(These are my notes for my Wednesday night Bible Study--we looked at Chapter 1 last week, this week, Chapter 2...)
After his introductory comments, Paul launches upon an extended argument that will take up most of his letter. The progression of his argument is something like a standard Evangelistic sermon: humanity is lost; only God can save us; God has saved us by coming as Christ and dying for us; we must place faith in Christ and change our lives.
Let’s skip down to where Paul begins this argument—around verse 16 of the first chapter. Notice he refers to salvation in Christ, “for the Jew first, and then Greek.” Then he proceeds to speak about Gentiles; chapter one talks about the sin of idolatry and the immorality that accompanies it.
One of the questions one might ask is why make this link?
Well, two thoughts come to mind.
First: a lot of pagan worship in Paul’s time included immoral behavior: temple prostitution, for example, as well as the bawdy plays that told the story of the gods and goddesses, such as St. Augustine described in City of God. And the thing is, the stories of the deities of Rome and Greece included a lot of immorality: greed, lust, ambition, treachery, murder, deceit, rape, sexual perversion—you name it, you’ll find it in the stories of the pagan deities.
Because Biblical religion definitely ties moral conduct to religion—such that the prophets argued that without just and moral conduct, any religious observance is worthless, even offensive to God—we are surprised to discover pagan religion was not necessarily about morality!
Pagan religion was often about politics—i.e., you paid tribute to the god or goddess of a particular city or nation, or to the emperor, as a sign of loyalty. Pagan religion was also about appeasing the gods—paying your dues so they left you alone or so that fate didn’t fall too heavily upon you. Notice: many people still think of their religious practice that way; if something bad happens, they think it’s because God is mad at them.
There were also “mysteries” in pagan religion, which might bring you enlightenment or even some sort of union with the divine—but many such “mystery” religions came from the East, and were distrusted by the Romans and Greeks of the West. The thing is, moral behavior was not necessarily a requirement or component of all pagan religions—instead, it was part of philosophy: i.e., the Stoics.
The second thing is that turning from God to worship created things is a turning from light to darkness—so it makes sense to say that idolatry will lead to other immorality. This is the point Paul is explicitly making, although he cannot have missed what we just described.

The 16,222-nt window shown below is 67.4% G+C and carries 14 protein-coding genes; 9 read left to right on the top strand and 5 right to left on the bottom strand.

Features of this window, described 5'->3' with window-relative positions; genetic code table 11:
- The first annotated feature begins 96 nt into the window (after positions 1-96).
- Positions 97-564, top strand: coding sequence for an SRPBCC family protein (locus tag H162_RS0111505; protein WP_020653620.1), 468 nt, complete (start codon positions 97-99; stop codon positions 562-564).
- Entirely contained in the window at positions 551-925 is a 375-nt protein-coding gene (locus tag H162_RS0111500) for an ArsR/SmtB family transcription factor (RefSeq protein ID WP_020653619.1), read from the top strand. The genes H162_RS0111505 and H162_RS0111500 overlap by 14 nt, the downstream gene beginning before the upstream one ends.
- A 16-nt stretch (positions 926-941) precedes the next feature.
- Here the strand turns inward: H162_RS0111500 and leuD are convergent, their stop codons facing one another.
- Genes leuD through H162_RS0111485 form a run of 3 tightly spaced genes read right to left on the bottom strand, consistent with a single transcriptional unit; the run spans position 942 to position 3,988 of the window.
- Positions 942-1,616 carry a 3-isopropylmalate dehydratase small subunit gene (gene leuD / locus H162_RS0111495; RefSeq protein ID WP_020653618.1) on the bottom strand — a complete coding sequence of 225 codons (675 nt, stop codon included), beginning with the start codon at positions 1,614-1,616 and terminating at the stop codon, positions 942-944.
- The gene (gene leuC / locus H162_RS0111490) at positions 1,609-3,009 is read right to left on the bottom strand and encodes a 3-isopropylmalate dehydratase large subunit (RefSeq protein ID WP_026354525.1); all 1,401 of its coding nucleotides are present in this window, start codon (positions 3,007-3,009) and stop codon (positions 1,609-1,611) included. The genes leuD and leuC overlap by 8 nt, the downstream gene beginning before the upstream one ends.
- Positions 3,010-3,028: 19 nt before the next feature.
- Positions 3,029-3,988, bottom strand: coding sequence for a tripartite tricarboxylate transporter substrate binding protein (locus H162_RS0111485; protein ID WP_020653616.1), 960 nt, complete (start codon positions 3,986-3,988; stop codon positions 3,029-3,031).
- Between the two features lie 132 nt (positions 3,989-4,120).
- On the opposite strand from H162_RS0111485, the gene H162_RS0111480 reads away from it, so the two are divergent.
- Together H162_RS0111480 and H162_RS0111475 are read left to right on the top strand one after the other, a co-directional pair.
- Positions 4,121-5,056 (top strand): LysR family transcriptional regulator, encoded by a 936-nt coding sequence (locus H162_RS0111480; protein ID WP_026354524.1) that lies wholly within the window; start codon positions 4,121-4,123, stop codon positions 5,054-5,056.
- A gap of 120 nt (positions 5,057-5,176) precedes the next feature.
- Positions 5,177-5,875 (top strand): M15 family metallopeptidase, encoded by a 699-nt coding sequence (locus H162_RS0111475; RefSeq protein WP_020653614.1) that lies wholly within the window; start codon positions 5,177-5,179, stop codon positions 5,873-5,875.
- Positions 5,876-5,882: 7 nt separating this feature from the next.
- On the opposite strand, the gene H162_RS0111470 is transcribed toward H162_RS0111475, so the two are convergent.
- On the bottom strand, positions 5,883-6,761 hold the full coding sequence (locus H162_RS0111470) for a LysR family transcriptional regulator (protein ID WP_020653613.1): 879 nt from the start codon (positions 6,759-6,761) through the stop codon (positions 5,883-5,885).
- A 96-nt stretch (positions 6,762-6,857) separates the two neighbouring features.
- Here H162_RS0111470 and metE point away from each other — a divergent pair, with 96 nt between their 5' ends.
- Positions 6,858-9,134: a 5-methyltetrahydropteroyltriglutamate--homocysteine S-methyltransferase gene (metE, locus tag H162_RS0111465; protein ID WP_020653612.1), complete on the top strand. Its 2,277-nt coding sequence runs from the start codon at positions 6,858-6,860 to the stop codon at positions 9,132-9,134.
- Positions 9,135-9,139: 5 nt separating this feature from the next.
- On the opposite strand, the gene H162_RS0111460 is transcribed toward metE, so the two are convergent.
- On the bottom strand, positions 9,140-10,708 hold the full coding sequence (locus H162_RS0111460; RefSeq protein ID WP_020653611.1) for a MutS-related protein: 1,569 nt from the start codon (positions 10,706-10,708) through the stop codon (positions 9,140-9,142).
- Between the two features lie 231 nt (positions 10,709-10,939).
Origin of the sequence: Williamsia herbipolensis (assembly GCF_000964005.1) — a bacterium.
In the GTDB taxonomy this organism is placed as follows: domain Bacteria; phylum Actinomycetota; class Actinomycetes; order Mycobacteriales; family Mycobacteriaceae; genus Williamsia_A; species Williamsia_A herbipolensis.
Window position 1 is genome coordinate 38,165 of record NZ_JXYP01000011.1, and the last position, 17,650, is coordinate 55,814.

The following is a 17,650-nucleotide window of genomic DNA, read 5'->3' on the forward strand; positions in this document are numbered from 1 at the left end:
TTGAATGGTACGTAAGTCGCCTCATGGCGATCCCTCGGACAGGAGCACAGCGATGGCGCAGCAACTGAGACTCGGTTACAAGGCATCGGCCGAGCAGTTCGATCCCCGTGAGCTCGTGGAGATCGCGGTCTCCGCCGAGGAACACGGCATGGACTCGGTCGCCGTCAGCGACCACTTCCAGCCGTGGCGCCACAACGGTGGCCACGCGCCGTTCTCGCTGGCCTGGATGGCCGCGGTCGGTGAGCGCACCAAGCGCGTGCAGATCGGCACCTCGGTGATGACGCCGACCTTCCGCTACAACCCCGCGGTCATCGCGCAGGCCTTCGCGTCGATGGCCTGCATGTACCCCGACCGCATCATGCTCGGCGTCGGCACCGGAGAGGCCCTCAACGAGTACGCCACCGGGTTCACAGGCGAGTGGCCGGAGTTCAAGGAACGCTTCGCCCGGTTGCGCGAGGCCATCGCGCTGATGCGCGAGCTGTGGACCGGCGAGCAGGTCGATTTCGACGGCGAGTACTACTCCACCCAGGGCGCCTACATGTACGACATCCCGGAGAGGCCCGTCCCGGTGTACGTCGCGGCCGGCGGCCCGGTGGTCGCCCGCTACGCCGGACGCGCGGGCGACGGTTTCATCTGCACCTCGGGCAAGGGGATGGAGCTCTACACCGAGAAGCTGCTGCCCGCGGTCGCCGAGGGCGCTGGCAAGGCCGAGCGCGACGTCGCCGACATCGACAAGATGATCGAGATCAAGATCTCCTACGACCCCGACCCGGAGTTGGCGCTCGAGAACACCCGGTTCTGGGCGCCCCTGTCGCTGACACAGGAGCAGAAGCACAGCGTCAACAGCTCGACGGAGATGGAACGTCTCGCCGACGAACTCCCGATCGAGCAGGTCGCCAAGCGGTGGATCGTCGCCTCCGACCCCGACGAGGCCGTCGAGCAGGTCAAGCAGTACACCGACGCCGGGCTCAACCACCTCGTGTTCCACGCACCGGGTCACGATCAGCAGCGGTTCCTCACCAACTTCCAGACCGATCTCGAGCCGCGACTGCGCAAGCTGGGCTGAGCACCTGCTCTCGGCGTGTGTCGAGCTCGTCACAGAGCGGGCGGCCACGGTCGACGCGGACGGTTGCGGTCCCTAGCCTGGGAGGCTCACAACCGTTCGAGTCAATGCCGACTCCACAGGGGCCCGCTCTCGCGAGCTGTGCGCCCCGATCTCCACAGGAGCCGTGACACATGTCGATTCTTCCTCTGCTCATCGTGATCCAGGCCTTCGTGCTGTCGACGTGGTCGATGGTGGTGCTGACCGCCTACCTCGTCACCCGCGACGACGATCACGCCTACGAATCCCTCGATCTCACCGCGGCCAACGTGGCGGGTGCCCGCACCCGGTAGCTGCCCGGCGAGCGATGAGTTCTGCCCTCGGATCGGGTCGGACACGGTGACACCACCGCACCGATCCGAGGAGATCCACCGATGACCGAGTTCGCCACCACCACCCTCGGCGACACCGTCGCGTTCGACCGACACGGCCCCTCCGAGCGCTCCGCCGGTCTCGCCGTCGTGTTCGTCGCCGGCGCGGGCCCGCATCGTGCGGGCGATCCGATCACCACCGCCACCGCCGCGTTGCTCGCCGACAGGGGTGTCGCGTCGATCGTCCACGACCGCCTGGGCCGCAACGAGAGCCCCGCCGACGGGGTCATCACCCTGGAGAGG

One of the points we should note in passing; not to hammer the point but to respond to certain contemporary claims: there is no reasonable way to read Paul’s words as allowing for homosexual conduct as moral or an alternative to heterosexual congress. There have been active efforts to soften this aspect of Christian morality; and many fancy arguments are spun to show that Paul didn’t really mean what he seems to mean. But such arguments are extremely tendentious—that is to say, they badly twist the text in service of an agenda. Paul’s words are not obscure, they are clear in condemning homosexual activity.
Now, let’s also say that Paul doesn’t go on and on about it; it is one of many sins he condemns, and he makes clear that whether one is engaged in sexual perversion, or idolatry, or adultery, or self-righteous condemnation of others, or many other garden-variety sins we all plead guilty to, without Christ one faces the “wrath of God.” So while we object to distortions of Scripture in service of validating homosexual behavior, we must also object to overemphasizing this particular sin.
Next (i.e., in chapter 2), Paul now turns to the Jewish contingent he is addressing. In short, he says, “so you think you’re better than those filthy Gentiles? Not so!” The climax of this argument is the same that the Old Testament prophets made: the circumcision that really counts is inward, not outward. Such a person is, in Paul’s words, the “true Jew.”
We might recall that in studying the Gospel of Matthew, we saw that our Lord was neither embracing a restrictive Jewish identity—he wasn’t bashing Gentiles—nor was he hostile to Judaism; he was calling for a renewed Israel. He appealed to his fellow Jews to join him, to recognize him as the Messiah; he is both a son of Israel and also Israel’s Maker; and he prepares the Apostles to be the 12 patriarchs of the Renewed Israel.
Here we see Paul pursuing a similar line of thought—and we might keep this in mind for later parts of this Letter, where Paul will talk about Abraham, and works of the Law, and righteousness, and the Vine of Israel.
We might wonder—in all of Paul’s travels and reflection, how much he must have pondered this. How could have not have? A Pharisee of Pharisees, he calls himself; a zealous defender of Pharisaic Judaism against the Christians, until he is pulled short by Christ himself on the Damascus Road. He had so much to think about as he went on to Damascus—blinded by the light—and then awaiting the arrival of Ananias to explain what happened, and baptize him. How could he not have continued to turn this over in his mind, especially when he took the Gospel to his fellow Jews, and many rejected his message?